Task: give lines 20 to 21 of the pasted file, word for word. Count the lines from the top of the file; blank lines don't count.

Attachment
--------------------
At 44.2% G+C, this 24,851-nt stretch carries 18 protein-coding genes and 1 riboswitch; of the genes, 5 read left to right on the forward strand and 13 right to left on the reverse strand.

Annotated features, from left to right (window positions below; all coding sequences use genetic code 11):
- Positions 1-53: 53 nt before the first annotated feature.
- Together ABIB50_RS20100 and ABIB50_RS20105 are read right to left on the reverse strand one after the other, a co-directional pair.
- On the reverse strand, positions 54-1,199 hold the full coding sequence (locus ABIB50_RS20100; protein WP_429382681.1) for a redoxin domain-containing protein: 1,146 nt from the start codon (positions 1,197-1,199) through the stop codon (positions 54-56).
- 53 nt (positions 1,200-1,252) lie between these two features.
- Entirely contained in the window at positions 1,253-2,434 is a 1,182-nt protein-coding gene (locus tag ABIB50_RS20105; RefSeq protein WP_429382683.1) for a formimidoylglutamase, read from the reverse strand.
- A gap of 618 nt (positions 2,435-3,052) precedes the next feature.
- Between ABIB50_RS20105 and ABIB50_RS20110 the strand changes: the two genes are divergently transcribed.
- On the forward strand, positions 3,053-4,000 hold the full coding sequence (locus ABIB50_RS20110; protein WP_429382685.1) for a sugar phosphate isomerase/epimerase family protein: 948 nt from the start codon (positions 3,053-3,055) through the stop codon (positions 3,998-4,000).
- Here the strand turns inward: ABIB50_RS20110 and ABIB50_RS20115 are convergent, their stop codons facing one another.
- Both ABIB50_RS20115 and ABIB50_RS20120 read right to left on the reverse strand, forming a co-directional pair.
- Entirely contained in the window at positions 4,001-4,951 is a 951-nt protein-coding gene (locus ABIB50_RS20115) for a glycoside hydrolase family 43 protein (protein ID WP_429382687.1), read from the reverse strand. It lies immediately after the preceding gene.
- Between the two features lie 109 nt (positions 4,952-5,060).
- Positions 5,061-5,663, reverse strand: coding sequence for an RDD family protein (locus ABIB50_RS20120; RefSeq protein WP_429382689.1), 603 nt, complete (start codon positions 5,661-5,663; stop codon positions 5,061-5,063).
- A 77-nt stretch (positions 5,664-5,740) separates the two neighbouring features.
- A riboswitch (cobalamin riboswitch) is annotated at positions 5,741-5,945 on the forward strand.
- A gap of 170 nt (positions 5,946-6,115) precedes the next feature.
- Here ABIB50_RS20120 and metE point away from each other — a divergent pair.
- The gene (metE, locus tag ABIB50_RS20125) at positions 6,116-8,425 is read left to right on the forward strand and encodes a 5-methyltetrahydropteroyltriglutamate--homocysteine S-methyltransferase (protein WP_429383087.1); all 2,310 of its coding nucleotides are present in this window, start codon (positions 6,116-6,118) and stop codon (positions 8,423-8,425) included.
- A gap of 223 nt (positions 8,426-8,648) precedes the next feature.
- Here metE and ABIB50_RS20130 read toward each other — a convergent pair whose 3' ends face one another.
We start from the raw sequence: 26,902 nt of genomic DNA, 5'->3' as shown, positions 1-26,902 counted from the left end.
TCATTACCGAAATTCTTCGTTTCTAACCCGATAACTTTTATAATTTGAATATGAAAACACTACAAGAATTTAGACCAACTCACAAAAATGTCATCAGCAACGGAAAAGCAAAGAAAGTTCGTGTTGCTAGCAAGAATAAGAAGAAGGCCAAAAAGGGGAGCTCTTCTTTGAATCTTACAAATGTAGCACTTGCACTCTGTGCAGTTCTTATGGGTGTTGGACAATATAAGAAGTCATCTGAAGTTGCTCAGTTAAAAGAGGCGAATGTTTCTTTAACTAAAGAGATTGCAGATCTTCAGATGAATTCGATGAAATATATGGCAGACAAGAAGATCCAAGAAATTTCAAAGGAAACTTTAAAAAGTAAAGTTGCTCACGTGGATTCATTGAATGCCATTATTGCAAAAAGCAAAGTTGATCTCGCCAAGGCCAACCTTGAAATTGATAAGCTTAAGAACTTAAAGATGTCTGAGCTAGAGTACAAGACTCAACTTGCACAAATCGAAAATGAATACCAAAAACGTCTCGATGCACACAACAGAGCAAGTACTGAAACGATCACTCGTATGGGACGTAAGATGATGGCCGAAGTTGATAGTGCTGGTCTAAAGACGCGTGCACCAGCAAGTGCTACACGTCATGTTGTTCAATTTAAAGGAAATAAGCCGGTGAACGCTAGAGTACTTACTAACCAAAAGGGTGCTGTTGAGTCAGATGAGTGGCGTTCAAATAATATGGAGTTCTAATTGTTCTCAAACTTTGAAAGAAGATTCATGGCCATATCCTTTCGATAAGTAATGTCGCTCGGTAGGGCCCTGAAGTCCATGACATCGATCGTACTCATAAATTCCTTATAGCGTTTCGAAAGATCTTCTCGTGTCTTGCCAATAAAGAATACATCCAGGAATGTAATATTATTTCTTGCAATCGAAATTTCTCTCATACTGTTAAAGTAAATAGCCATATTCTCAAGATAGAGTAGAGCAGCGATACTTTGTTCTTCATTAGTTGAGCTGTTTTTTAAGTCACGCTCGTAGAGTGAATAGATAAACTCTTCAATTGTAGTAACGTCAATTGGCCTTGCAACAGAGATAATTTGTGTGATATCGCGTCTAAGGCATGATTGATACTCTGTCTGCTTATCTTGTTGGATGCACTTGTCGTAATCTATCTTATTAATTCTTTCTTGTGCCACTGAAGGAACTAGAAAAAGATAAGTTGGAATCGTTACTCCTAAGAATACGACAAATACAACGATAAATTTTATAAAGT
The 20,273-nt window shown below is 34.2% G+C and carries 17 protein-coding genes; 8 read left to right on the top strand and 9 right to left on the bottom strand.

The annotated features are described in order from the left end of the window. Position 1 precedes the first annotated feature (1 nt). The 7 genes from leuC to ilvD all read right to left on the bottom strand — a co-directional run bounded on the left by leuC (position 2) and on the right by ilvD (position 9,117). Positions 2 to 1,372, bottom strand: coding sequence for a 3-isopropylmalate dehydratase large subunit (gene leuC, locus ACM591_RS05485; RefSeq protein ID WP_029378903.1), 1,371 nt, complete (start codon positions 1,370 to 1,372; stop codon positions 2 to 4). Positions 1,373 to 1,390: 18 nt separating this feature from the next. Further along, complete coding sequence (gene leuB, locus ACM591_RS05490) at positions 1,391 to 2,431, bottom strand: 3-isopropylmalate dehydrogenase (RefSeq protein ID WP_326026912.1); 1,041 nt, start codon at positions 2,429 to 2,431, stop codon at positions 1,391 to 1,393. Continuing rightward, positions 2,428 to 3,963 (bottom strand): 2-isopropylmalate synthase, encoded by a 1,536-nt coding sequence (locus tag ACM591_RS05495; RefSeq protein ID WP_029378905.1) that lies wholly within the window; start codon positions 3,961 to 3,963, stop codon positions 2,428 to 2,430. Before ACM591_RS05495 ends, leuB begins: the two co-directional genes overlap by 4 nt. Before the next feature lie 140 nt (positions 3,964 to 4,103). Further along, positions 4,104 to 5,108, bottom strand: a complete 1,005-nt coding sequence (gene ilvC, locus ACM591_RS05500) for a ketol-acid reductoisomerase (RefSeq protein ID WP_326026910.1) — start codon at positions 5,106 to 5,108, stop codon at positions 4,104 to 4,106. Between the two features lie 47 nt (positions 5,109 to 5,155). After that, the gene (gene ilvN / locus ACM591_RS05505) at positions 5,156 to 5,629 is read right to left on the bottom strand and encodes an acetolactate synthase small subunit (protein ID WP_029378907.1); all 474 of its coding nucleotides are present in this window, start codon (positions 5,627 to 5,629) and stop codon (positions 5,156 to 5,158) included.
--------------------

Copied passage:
- The gene (metE, locus tag ABIB50_RS20125) at positions 6,116-8,425 is read left to right on the forward strand and encodes a 5-methyltetrahydropteroyltriglutamate--homocysteine S-methyltransferase (protein WP_429383087.1); all 2,310 of its coding nucleotides are present in this window, start codon (positions 6,116-6,118) and stop codon (positions 8,423-8,425) included.
- A gap of 223 nt (positions 8,426-8,648) precedes the next feature.